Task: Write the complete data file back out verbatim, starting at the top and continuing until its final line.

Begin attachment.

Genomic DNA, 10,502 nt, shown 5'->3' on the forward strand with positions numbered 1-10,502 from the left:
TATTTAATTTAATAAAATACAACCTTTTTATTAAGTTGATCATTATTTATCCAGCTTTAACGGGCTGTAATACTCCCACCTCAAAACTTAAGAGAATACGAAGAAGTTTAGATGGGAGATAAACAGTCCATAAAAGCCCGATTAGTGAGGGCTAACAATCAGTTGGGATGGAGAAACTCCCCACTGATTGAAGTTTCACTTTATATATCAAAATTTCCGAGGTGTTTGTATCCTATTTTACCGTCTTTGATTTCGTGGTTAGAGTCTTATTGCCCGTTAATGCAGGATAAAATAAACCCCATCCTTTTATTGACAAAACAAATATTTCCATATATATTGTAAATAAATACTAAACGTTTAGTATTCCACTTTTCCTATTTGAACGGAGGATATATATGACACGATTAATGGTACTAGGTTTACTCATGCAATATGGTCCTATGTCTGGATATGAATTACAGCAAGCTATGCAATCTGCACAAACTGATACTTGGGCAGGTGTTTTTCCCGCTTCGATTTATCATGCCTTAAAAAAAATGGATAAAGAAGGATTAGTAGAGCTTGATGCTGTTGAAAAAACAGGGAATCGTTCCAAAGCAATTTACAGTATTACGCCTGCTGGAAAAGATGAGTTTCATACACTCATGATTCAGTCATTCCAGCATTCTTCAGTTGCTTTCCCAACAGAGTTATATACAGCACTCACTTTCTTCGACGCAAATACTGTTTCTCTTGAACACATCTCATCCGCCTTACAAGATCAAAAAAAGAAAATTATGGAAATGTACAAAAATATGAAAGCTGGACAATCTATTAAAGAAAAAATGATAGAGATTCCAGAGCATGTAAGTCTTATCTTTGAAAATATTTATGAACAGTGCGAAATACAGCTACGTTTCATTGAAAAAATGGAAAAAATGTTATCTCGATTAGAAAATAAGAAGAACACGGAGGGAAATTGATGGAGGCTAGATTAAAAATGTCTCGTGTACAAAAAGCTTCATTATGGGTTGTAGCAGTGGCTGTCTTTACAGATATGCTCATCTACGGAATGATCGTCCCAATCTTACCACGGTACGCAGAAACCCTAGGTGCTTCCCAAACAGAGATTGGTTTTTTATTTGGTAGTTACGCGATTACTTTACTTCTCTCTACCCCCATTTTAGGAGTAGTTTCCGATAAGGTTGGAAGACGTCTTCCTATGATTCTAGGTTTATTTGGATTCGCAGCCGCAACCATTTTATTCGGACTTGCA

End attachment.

Genomic DNA, 10,502 nt, shown 5'->3' on the forward strand with positions numbered 1-10,502 from the left:
TATTTAATTTAATAAAATACAACCTTTTTATTAAGTTGATCATTATTTATCCAGCTTTAACGGGCTGTAATACTCCCACCTCAAAACTTAAGAGAATACGAAGAAGTTTAGATGGGAGATAAACAGTCCATAAAAGCCCGATTAGTGAGGGCTAACAATCAGTTGGGATGGAGAAACTCCCCACTGATTGAAGTTTCACTTTATATATCAAAATTTCCGAGGTGTTTGTATCCTATTTTACCGTCTTTGATTTCGTGGTTAGAGTCTTATTGCCCGTTAATGCAGGATAAAATAAACCCCATCCTTTTATTGACAAAACAAATATTTCCATATATATTGTAAATAAATACTAAACGTTTAGTATTCCACTTTTCCTATTTGAACGGAGGATATATATGACACGATTAATGGTACTAGGTTTACTCATGCAATATGGTCCTATGTCTGGATATGAATTACAGCAAGCTATGCAATCTGCACAAACTGATACTTGGGCAGGTGTTTTTCCCGCTTCGATTTATCATGCCTTAAAAAAAATGGATAAAGAAGGATTAGTAGAGCTTGATGCTGTTGAAAAAACAGGGAATCGTTCCAAAGCAATTTACAGTATTACGCCTGCTGGAAAAGATGAGTTTCATACACTCATGATTCAGTCATTCCAGCATTCTTCAGTTGCTTTCCCAACAGAGTTATATACAGCACTCACTTTCTTCGACGCAAATACTGTTTCTCTTGAACACATCTCATCCGCCTTACAAGATCAAAAAAAGAAAATTATGGAAATGTACAAAAATATGAAAGCTGGACAATCTATTAAAGAAAAAATGATAGAGATTCCAGAGCATGTAAGTCTTATCTTTGAAAATATTTATGAACAGTGCGAAATACAGCTACGTTTCATTGAAAAAATGGAAAAAATGTTATCTCGATTAGAAAATAAGAAGAACACGGAGGGAAATTGATGGAGGCTAGATTAAAAATGTCTCGTGTACAAAAAGCTTCATTATGGGTTGTAGCAGTGGCTGTCTTTACAGATATGCTCATCTACGGAATGATCGTCCCAATCTTACCACGGTACGCAGAAACCCTAGGTGCTTCCCAAACAGAGATTGGTTTTTTATTTGGTAGTTACGCGATTACTTTACTTCTCTCTACCCCCATTTTAGGAGTAGTTTCCGATAAGGTTGGAAGACGTCTTCCTATGATTCTAGGTTTATTTGGATTCGCAGCCGCAACCATTTTATTCGGACTTGCA